Comparative Evaluation of Conventional Stool Testing and Multiplex Molecular Panel in Outpatients With Relapse of Inflammatory Bowel Disease

Inflamm Bowel Dis. 2021 Jan 2;izaa336. doi: 10.1093/ibd/izaa336. Online ahead of print.

Soonwook Hong 1, Timothy A Zaki 2, Michael Main 3, Ashley M Hine 4, Shannon Chang 5, David Hudesman 5, Jordan E Axelrad 5


Author information

  • 1Department of Medicine, NYU Langone Health, New York, New York, New York, USA.
  • 2Department of Medicine, UT Southwestern Medical Center, Dallas, Texas, USA.
  • 3Department of Medicine, Vanderbilt University Medical Center, Nashville, Tennessee, USA.
  • 4Department of Medicine, University of Connecticut School of Medicine, Farmington, Connecticut, USA.
  • 5Department of Gastroenterology, NYU Langone Health , New York, New York, USA.


Background: Differentiating between enteric infection and relapse of inflammatory bowel disease (IBD) is a common clinical challenge. Few studies have evaluated the impact of multiplex gastrointestinal polymerase chain reaction (GI PCR) pathogen panels on clinical practice compared to stool culture. Our aim was to compare the impact of PCR stool testing to conventional stool testing in outpatients presenting with relapse of IBD.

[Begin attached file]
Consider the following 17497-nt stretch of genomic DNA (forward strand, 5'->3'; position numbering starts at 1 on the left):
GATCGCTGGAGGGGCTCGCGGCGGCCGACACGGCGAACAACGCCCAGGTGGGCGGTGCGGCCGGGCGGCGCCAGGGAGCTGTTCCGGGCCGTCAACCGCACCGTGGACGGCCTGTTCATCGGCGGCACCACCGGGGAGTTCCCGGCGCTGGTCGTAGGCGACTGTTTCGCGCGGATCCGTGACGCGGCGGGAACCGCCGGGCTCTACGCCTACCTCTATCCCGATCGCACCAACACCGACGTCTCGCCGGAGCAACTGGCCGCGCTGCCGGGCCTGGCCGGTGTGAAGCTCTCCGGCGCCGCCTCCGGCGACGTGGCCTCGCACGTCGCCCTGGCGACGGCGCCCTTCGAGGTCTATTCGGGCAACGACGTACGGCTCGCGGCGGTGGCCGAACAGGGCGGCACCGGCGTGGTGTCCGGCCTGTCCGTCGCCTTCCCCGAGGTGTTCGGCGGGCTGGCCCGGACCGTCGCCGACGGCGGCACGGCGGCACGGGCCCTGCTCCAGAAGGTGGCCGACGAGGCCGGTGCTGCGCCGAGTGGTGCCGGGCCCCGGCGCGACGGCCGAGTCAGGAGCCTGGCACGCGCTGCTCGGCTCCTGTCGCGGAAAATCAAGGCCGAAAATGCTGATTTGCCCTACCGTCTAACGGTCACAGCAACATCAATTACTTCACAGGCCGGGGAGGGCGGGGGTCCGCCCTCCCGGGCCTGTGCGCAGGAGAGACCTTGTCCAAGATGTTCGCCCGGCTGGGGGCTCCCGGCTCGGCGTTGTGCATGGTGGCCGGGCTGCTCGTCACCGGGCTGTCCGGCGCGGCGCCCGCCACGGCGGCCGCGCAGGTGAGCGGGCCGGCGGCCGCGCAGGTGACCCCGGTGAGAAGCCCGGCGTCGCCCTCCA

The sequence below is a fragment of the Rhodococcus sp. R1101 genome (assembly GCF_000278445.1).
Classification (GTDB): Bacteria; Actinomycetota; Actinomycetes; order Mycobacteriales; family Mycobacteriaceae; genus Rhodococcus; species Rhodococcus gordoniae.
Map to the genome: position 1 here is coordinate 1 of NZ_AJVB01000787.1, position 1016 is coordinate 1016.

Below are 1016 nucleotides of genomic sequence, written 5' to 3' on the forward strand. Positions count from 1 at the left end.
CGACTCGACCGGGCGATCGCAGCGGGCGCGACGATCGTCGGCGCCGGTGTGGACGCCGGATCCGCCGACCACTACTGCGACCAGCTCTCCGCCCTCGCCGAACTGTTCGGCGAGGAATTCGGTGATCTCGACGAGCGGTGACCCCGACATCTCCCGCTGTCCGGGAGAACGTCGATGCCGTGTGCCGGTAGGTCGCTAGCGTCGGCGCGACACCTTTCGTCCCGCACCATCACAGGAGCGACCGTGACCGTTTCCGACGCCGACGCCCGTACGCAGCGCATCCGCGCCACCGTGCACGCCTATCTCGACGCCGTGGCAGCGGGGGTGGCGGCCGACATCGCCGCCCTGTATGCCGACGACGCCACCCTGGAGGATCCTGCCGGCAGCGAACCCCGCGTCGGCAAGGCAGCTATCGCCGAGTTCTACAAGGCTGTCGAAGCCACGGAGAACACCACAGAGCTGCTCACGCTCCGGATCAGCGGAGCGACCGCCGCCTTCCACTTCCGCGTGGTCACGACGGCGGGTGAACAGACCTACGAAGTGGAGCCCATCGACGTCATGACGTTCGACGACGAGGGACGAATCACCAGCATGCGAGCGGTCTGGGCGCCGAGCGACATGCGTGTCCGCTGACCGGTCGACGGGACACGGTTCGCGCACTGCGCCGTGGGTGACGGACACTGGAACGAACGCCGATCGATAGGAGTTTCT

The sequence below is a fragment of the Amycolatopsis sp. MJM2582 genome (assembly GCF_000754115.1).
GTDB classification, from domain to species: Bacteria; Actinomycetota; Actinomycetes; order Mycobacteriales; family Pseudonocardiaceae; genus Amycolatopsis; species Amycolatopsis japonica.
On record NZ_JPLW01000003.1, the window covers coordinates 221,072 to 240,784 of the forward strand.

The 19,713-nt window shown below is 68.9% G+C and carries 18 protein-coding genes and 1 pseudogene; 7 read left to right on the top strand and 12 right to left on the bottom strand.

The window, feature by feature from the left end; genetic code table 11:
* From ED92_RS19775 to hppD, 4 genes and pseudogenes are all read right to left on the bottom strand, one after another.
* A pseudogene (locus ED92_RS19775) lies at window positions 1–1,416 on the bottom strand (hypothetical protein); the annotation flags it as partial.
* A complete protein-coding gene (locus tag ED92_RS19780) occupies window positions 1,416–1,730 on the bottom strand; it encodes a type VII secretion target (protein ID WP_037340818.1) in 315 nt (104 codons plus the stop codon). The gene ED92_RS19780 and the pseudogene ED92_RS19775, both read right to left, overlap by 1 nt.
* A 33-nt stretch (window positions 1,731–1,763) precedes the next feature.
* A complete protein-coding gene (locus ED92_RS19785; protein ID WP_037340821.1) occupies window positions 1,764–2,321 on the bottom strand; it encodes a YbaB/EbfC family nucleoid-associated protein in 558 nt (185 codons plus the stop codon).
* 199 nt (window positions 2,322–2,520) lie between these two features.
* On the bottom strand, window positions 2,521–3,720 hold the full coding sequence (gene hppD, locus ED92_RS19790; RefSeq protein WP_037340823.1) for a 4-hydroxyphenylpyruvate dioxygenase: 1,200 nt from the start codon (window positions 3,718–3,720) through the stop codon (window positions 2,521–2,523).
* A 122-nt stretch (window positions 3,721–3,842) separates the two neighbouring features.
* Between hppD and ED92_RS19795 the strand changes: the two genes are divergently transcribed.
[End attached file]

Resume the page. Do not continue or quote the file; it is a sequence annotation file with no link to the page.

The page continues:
Methods: In a retrospective cohort study of outpatients with IBD presenting to NYU Langone Health with flare from September 2015 to April 2019, we compared patients who underwent stool testing with GI PCR to age-, sex-, and IBD-subtype-matched patients who underwent culture and ova and parasite exam (conventional testing). The primary outcome was IBD therapy escalation after testing. Secondary outcomes included rates of posttesting endoscopy, abdominal radiography, antibiotics, and IBD-related emergency department visits, hospitalizations, and abdominal surgeries.

Results: We identified 134 patients who underwent GI PCR matched to 134 patients who underwent conventional testing. Pathogens were more frequently identified on GI PCR (26 vs 5%; P < 0.01). We found that GI PCR was associated with less escalation in IBD therapy (16 vs 29%; P < 0.01) and fewer posttest endoscopies (10% vs 18%; P = 0.04), with no differences in IBD outcomes. On multivariate analysis, testing with GI PCR was associated with an odds ratio of 0.26 (95% confidence interval, 0.08-0.84; P = 0.02) for escalation of IBD therapies.

Conclusions: Testing with GI PCR was associated with higher rates of pathogen detection and lower rates of IBD therapy escalation and endoscopy in the outpatient setting. These changes in management were not associated with a difference in IBD outcomes.

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